Don't waste brain power even thinking about swing/day trading. You don't have the time to pay attention because you work while the market is open. And your "strategy" is proved wrong in hindsight. Every single time.

... Every single time.
Last edited by Cubicle on Wed Mar 18, 2020 10:33 pm, edited 1 time in total.
"Oh look another bajillion point declin-Ooooh!!! A coupon for pizza!!!!" <--- This is what everyone's IPS should be. ✓✓✓

User avatar
Nestegg_User
Posts: 1510
Joined: Wed Aug 05, 2009 1:26 pm

Re: 2020 COVID Crash Lessons

Post by Nestegg_User » Wed Mar 18, 2020 10:31 pm

CoastalWinds wrote:
Wed Mar 18, 2020 9:50 pm
When near/in retirement, go more conservative on AA (no more than 40/60) and have a healthy chunk of the FI slice in CDs and cash equivalents.
another rule "don't be afraid of taking profits"

and, as always, determine an allocation that you can keep and is within your risk tolerance

I did some "tax gain harvesting" in November, and was at 42% equities (versus 45% per IPS).... I'm retired (with pension). {I was trimming some areas and wanted to keep within allocation after some run up (I'd done TLH year prior). Sometimes you have to take some profit off the table when rebalancing.... and clearly now it's better to pay the taxes on the gains rather than miss the money when the market goes south}

User avatar
9-5 Suited
Posts: 565
Joined: Thu Jun 23, 2016 12:14 pm

Re: 2020 COVID Crash Lessons

Post by 9-5 Suited » Wed Mar 18, 2020 10:41 pm

Someone said it on another thread, but another lesson appears to be that risk tolerance questionnaires are fairly useless tools. They don’t get deep down into the viscera like a real slide down the mountain.

rascott
Posts: 2112
Joined: Wed Apr 15, 2015 10:53 am

Re: 2020 COVID Crash Lessons

Post by rascott » Wed Mar 18, 2020 10:44 pm

Don't own equities when they are under their 200 day SMA.

The end.

User avatar
willthrill81
Posts: 19154
Joined: Thu Jan 26, 2017 3:17 pm
Location: USA

Re: 2020 COVID Crash Lessons

Post by willthrill81 » Wed Mar 18, 2020 10:45 pm

SimpleGift wrote:
Wed Mar 18, 2020 9:41 pm
One additional lesson may be that bond and bond fund buyers in the future, unless there are structural changes in the markets, are going to have to factor in the relative liquidity of their "safe asset" choices. Muni bond holders have had this lesson reinforced in a big way during this crash.
Yes, that's definitely a lesson that many should have learned.
“It's a dangerous business, Frodo, going out your door. You step onto the road, and if you don't keep your feet, there's no knowing where you might be swept off to.” J.R.R. Tolkien,The Lord of the Rings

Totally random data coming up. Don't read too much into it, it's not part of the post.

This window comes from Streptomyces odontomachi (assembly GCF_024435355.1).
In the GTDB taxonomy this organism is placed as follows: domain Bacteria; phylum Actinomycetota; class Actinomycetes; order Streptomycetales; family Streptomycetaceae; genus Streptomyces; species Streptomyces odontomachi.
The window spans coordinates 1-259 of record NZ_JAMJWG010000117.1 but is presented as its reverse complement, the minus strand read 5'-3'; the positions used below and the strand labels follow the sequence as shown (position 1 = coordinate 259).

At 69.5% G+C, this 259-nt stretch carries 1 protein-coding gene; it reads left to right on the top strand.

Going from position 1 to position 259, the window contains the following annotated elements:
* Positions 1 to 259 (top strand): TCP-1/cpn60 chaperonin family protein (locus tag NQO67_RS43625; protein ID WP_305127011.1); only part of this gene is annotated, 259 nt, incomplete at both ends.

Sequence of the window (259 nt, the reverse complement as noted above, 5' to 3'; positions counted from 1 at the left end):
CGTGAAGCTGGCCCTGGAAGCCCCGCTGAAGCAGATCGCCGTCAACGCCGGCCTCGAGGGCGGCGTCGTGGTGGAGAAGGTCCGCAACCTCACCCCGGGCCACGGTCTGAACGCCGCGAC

CoastalWinds
Posts: 1063
Joined: Sat Apr 06, 2019 8:28 pm

Re: 2020 COVID Crash Lessons

Post by CoastalWinds » Wed Mar 18, 2020 10:48 pm

willthrill81 wrote:
Wed Mar 18, 2020 10:45 pm
SimpleGift wrote:
Wed Mar 18, 2020 9:41 pm
One additional lesson may be that bond and bond fund buyers in the future, unless there are structural changes in the markets, are going to have to factor in the relative liquidity of their "safe asset" choices. Muni bond holders have had this lesson reinforced in a big way during this crash.
Yes, that's definitely a lesson that many should have learned.
I still don’t understand this, or how to assess it when selecting bond funds. Any help would be appreciated.

User avatar
willthrill81
Posts: 19154
Joined: Thu Jan 26, 2017 3:17 pm
Location: USA

Re: 2020 COVID Crash Lessons

Post by willthrill81 » Wed Mar 18, 2020 10:55 pm

CoastalWinds wrote:
Wed Mar 18, 2020 10:48 pm
willthrill81 wrote:
Wed Mar 18, 2020 10:45 pm
SimpleGift wrote:
Wed Mar 18, 2020 9:41 pm
One additional lesson may be that bond and bond fund buyers in the future, unless there are structural changes in the markets, are going to have to factor in the relative liquidity of their "safe asset" choices. Muni bond holders have had this lesson reinforced in a big way during this crash.
Yes, that's definitely a lesson that many should have learned.
I still don’t understand this, or how to assess it when selecting bond funds. Any help would be appreciated.
The gold-standard (no pun intended) for liquidity in fixed income (and probably any asset class) in the world is U.S. Treasuries. Everything else gets measured by that standard. Municipal bonds have much 'thinner' markets. For the most part, they're only appealing to a fairly narrow segment of the population. As a result, if a significant number of muni bond holders want to sell, there may not be enough buyers to go around, and the result is prices drop. Consequently, year-to-date, Vanguard's VWITX has lost 2.84%, while the Treasury counterpart VFIUX is up 3.83%.